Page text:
Wednesday, October 12, 2011


It's that time of year again. Dogs are chasing frisbees on the beach, boats are riding swells in to the open bay, sun is glinting off water, people are getting sunburns ... and oh yeh, someone's making a turkey. Sunny days aside, it's Thanksgiving in Nares Inlet.
We followed Dennis and Kay's tradition of going out into the inlet and finding some sunny Georgian Bay rocks (which means rocks you could build a shopping centre on) to enjoy an afternoon of snacks and games. Dennis's big work boat was out of commission so we gathered together a few boats, which I labelled the Nares Inlet Navy
We all enjoyed the extraordinary weather, which was different things for different people. Some enjoyed a little exploration of the island ...
... some decided to try to launch some air support for the Nares Inlet navy ...
... some slept like babies (literally) ....
... some picked wild cranberries ...
... and we all played a game that involves, cards and lucks and theivery. Perfect for families
A fun time was had by all but really, how could you not enjoy a sunny warm day on the Georgian Bay
Back on shore, Terra was having a terrific time but perhaps a bit glum that she missed the boat trip. With her love of water, I'm surprised she didn't swim out to meet us
So another Nares Inlet Thanksgiving draws to a close, vanishing like the evening mist across the still cold water.
Here's the video

Tuesday, October 4, 2011


Ah, autumn. Time for raking leaves, shopping for Halloween costumes, harvesting pumpkins ... and having furry robotic eyes chase you around a stage as they try to turn your face into music ...

Yes, Nuit Blanche time in Toronto once again.
This installation at Dundas Square was one of two that featured robots obsessed with copying our images. This one took pictures of your face then transformed the pixels into audio tracks. Across the street at the Eaton Centre more robots chased folks around, desperate to take pics of them and to determine how famous they may, or may not, be.
There was a theme running through some of the installations this year, that of being observed, of being listed, of being analyzed and categorized and fit into boundries. Can anyone say G20 summit?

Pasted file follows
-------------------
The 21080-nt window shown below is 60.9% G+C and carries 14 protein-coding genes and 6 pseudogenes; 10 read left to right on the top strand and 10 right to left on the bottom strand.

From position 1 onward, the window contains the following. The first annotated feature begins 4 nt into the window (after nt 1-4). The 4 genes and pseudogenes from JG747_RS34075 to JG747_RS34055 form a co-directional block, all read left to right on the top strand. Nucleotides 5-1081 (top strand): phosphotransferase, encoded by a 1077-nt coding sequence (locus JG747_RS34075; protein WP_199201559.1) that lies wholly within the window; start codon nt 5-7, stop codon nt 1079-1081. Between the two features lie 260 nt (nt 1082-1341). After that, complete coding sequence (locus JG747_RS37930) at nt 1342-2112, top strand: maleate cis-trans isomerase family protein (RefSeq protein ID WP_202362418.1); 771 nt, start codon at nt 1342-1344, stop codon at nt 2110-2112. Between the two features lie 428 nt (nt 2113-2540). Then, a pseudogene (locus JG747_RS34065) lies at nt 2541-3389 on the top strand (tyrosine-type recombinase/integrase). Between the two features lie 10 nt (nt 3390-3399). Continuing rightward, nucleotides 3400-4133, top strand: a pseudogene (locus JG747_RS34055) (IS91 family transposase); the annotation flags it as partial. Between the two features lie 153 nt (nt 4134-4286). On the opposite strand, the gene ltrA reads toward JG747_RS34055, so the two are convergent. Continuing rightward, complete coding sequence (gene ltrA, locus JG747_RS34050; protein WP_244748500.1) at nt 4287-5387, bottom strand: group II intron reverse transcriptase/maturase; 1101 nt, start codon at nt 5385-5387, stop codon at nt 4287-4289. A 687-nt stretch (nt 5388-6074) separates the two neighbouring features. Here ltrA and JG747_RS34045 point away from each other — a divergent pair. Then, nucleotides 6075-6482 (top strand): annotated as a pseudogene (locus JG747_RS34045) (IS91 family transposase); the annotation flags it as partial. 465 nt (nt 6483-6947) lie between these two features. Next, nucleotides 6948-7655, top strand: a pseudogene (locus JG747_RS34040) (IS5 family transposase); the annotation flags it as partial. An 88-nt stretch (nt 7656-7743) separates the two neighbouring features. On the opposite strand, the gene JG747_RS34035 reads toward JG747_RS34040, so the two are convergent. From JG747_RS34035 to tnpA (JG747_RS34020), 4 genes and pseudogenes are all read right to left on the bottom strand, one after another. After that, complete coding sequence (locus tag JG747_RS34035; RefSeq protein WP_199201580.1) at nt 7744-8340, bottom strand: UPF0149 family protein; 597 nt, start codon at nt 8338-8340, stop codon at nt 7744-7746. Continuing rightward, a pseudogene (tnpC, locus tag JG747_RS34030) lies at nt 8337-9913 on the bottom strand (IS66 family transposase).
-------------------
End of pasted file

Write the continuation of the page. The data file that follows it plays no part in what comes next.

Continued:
This is actually a kind of art that I like, using ulitarian objects for a purpose of expression. OK, this particular installation may not have been subtle, but it made its point, especially staged on a barricaded Younge Street in front of an incredibly annoying glaring light

Another theme that we noticed throughout the night was transformation The eyebots in Dundas Square transformed your face into audio. As we wandered around in search of art and french fries we had one of those lovely Nuit Blanche experiences, quite by accident seeing a light down this narrow alley and following it into this little courtyard I never knew was there ... and found this lovely installation of cardboard tubes where tiny dots of light responded to hand claps.

There was more commercialism evident at this years Blanche; we found this interesting installation that featured a drummer swallowed up by an automobile ... an event sponsored by Ford and that lead you to a little exhibit that was essentially a car dealership
Over at City Hall, art was taking flight ... ok I really should be ashamed of that one. You see, they had erected towers and strung cables across Nathan Phillips Square, put people into giant bird suits and flew them around ... so art took flight. Yes, I should be ashamed of that one. But of course, I'm not
We ended up the night with the almost obligatory fire show. In a parking lot beside the bus station, three giant fire cannon belched flame in time to music and from input from volunteers. There were wrecked cars, girls with flaming hula hoops, guys flinging balls of fire on the end of chains ... it was all very Mad Max.